WEEKEND WITH THE MOVIES — THE INTERVENTION

Most of us will face this fundamental question at some point of our travels. How to beat a massive jet lag? For those of you who are immune to all kinds of homeopathic anti-jetlag cures and melatonin and those who no matter how hard they try for the first few days just can’t adjust to the new time zone and the night and day routine, I am with you! When chamomile tea does not work and I do not want to refer to last resort, aka sleeping pills, I kill my insomnia with my favorite sins, which are reading and movie watching. When I am restless and frustrated that it is almost 3 a.m. and I am still awake, let me tell you, only movies work.

A perfect late night movie, which will not scare you and bore you to death but instead will nicely tuck you in for a decent sleep is “The Intervention” from 2016, directed by Clea DuVall. First, I need to tell you that I am a huge indie movie junkie, if this genre still exists, as according to the massmedia everything under the sun right now seems to be either colossally mainstream or just indie, as if nothing existed in between. However, I can assure you that movie is a very good quality old-school indie. In my opinion, there is something charming and addictive about watching movies focusing on the theme of friends’ gatherings. One of the very best films in this category is The Big Chill from 1983, which most of the friends-obessed movies have been trying to imitate with better or usually much worse results (see: “About Alex” for the latter).

Movies about good and loyal friends watched at dawn bring an extra dose of comfort to a frustrated mind trying to operate above the time zone’s restrictions. “The Intervention” gathers a group of young American actors known for their classy acts in American television and various less known movies. Among other actors who are all excellent in their characters, there is Jason Ritter, known best for the role of younger boyfriend in Parenthood; Melanie Lynskey, who I remember two well from Two and a Half Men, although she has an impressive number of roles that followed; Alia Shawkat recently modeling Rachel Antonoff’s collection at NYFW and well-remembered from a super funny episode of Broad City and the director Clea DuVall who also plays one of the friends in the movie.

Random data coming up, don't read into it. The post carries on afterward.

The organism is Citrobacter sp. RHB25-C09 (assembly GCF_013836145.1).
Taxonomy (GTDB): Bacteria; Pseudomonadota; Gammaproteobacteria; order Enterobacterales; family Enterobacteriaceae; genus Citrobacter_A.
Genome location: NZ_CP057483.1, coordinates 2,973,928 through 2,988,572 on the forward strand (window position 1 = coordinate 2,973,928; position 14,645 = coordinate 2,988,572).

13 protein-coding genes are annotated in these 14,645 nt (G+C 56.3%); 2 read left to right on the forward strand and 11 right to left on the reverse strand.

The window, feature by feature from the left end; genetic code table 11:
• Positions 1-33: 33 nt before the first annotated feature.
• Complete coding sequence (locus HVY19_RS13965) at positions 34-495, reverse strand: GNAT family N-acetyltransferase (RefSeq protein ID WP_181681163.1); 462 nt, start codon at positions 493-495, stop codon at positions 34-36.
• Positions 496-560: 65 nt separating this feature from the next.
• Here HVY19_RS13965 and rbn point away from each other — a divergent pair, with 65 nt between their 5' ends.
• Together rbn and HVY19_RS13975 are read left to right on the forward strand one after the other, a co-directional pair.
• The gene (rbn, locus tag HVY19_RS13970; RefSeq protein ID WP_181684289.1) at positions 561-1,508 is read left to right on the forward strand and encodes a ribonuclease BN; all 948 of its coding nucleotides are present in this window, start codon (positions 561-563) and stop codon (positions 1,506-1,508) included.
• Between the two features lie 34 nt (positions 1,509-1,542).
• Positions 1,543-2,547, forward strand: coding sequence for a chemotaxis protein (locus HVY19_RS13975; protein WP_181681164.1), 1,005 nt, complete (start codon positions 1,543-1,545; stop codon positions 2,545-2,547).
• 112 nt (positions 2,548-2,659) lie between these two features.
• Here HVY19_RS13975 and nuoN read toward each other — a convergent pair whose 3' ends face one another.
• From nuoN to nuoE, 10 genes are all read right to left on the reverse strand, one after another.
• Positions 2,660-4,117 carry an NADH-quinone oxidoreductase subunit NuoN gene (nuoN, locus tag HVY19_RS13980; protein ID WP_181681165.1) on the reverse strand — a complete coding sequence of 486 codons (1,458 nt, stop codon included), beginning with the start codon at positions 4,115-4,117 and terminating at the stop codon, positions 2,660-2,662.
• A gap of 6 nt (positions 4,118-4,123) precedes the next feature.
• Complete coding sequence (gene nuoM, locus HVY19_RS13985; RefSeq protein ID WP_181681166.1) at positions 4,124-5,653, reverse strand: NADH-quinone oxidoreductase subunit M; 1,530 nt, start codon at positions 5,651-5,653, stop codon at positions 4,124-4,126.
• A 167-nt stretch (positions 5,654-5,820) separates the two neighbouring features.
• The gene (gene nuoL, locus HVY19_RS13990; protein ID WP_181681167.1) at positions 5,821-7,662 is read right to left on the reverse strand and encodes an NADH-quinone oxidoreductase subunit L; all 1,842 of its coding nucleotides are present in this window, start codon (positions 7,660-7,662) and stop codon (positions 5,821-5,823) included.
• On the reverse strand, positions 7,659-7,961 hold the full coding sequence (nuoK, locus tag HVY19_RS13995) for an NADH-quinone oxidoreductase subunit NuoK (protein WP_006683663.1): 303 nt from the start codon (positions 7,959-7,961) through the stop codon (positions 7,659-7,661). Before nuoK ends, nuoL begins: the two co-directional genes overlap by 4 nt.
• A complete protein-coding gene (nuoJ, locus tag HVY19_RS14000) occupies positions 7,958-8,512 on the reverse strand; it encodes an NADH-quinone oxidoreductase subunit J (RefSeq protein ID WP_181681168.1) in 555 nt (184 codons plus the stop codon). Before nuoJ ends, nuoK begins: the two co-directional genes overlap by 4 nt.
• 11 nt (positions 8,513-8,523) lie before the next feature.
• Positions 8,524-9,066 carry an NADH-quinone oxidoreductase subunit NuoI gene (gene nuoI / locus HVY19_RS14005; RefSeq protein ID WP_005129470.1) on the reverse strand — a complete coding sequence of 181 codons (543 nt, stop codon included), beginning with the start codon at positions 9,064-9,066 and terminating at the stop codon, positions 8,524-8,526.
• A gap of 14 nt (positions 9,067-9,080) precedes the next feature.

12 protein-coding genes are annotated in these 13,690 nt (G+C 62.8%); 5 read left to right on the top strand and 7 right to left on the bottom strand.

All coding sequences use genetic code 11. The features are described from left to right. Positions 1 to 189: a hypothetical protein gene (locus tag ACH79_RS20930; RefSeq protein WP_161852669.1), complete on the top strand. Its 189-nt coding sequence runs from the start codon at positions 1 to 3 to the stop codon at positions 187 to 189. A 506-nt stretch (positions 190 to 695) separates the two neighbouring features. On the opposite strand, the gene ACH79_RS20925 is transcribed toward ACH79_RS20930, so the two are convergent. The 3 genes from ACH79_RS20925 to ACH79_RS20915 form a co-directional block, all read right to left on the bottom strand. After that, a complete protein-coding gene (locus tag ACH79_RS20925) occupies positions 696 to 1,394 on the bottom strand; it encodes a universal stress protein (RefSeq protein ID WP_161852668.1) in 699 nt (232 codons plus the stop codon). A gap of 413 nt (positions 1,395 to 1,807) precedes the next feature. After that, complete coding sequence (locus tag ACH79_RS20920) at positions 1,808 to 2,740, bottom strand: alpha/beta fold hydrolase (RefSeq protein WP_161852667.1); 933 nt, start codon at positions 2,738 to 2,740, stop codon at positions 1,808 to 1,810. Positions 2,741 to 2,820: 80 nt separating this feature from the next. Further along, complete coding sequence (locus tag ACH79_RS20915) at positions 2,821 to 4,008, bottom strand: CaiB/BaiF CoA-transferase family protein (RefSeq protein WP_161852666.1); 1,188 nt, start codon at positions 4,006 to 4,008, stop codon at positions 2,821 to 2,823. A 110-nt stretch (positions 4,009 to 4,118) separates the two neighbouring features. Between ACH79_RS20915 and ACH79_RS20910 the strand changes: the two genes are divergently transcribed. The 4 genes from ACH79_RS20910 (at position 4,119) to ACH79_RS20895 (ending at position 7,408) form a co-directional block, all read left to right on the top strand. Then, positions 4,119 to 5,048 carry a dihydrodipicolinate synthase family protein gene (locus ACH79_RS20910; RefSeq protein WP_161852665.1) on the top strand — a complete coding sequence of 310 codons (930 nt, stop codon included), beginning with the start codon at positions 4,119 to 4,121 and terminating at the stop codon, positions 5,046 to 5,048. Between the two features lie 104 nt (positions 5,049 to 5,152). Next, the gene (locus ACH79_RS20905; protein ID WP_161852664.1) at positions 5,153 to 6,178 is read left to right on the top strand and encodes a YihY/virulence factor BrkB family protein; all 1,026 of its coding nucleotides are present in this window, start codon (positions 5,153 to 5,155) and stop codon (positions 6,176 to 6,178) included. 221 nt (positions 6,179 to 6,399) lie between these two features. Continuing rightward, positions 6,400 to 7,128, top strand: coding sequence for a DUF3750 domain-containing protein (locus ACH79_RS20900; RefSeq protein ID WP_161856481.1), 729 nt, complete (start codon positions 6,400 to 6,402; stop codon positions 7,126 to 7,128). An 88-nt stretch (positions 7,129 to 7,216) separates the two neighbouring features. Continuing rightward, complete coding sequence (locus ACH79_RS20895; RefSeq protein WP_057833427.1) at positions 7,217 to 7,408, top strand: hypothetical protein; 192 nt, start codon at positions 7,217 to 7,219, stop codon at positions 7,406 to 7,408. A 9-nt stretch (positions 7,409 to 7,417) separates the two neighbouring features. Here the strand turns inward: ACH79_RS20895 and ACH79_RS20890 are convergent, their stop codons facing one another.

Story is plot-simple but psychologically deep as it presents 8 friends meeting for a weekend getaway in a beautiful family home in Savannah, Georgia for what is secretly plotted as an “intervention” for the falling marriage of one of the couples. Don’t turn your back on this yet! There is so difficult to find an honest story portraying the problems of thirty-somethings in a modern cinema. Here, we are very close to success. Each relationship presents its own universe of problems. There is a same sex couple Jessie and Sarah who are trying to grow up together and overcome their insecurities when it comes to long-term relationships. There is Annie and Matt who rescheduled their wedding date 5 times. There is Jack whose wife died recently and now he is traveling all over America with much younger free-spirited Lola. Finally, there is the married couple with children for whom the intervention was supposed to be held, Peter and Ruby. Obviously, when you watch those friends, you realize that each of them would benefit from some kind of intervention and as the weekend goes on, the tensions grow. The movie though does not turn into some cheesy indie drama which I am personally sick of. It keeps the pace while being genuinely funny and touching. It was soothing in a way that although I stayed up until 4 a.m., next day I felt my jet lag was gone. If you haven’t watched The Big Chill, watch it first. Then, watch The Intervention and tell me what you think! Friends in need are friends indeed and it is so pleasant to watch it on the screen when it is done in a simple, yet intelligent and entertaining way. Hope you will enjoy it!

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